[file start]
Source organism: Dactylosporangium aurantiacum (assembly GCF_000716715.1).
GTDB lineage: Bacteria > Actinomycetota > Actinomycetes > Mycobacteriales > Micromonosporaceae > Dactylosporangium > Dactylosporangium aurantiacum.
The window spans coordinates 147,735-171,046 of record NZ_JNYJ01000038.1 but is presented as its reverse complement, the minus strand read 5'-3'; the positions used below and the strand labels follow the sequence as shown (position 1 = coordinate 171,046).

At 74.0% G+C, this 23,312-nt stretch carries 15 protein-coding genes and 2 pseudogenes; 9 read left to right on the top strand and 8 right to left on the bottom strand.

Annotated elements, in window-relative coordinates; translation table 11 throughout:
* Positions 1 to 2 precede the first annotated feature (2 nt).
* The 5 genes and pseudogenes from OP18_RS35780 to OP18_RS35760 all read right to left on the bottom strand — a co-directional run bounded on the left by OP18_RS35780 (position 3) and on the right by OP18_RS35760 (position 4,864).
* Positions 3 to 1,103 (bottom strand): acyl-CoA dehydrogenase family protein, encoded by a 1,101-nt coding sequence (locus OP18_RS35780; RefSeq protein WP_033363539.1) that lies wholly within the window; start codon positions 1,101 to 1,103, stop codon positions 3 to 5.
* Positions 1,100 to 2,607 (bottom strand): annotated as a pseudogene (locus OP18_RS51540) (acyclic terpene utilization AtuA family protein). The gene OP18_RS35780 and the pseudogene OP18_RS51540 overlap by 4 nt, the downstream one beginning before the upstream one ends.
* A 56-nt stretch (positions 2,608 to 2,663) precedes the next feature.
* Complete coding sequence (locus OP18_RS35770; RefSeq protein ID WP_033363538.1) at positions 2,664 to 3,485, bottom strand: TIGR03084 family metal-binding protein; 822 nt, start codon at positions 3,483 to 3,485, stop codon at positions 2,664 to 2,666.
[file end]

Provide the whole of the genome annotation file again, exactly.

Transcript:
Source organism: Dactylosporangium aurantiacum (assembly GCF_000716715.1).
GTDB lineage: Bacteria > Actinomycetota > Actinomycetes > Mycobacteriales > Micromonosporaceae > Dactylosporangium > Dactylosporangium aurantiacum.
The window spans coordinates 147,735-171,046 of record NZ_JNYJ01000038.1 but is presented as its reverse complement, the minus strand read 5'-3'; the positions used below and the strand labels follow the sequence as shown (position 1 = coordinate 171,046).

At 74.0% G+C, this 23,312-nt stretch carries 15 protein-coding genes and 2 pseudogenes; 9 read left to right on the top strand and 8 right to left on the bottom strand.

Annotated elements, in window-relative coordinates; translation table 11 throughout:
* Positions 1 to 2 precede the first annotated feature (2 nt).
* The 5 genes and pseudogenes from OP18_RS35780 to OP18_RS35760 all read right to left on the bottom strand — a co-directional run bounded on the left by OP18_RS35780 (position 3) and on the right by OP18_RS35760 (position 4,864).
* Positions 3 to 1,103 (bottom strand): acyl-CoA dehydrogenase family protein, encoded by a 1,101-nt coding sequence (locus OP18_RS35780; RefSeq protein WP_033363539.1) that lies wholly within the window; start codon positions 1,101 to 1,103, stop codon positions 3 to 5.
* Positions 1,100 to 2,607 (bottom strand): annotated as a pseudogene (locus OP18_RS51540) (acyclic terpene utilization AtuA family protein). The gene OP18_RS35780 and the pseudogene OP18_RS51540 overlap by 4 nt, the downstream one beginning before the upstream one ends.
* A 56-nt stretch (positions 2,608 to 2,663) precedes the next feature.
* Complete coding sequence (locus OP18_RS35770; RefSeq protein ID WP_033363538.1) at positions 2,664 to 3,485, bottom strand: TIGR03084 family metal-binding protein; 822 nt, start codon at positions 3,483 to 3,485, stop codon at positions 2,664 to 2,666.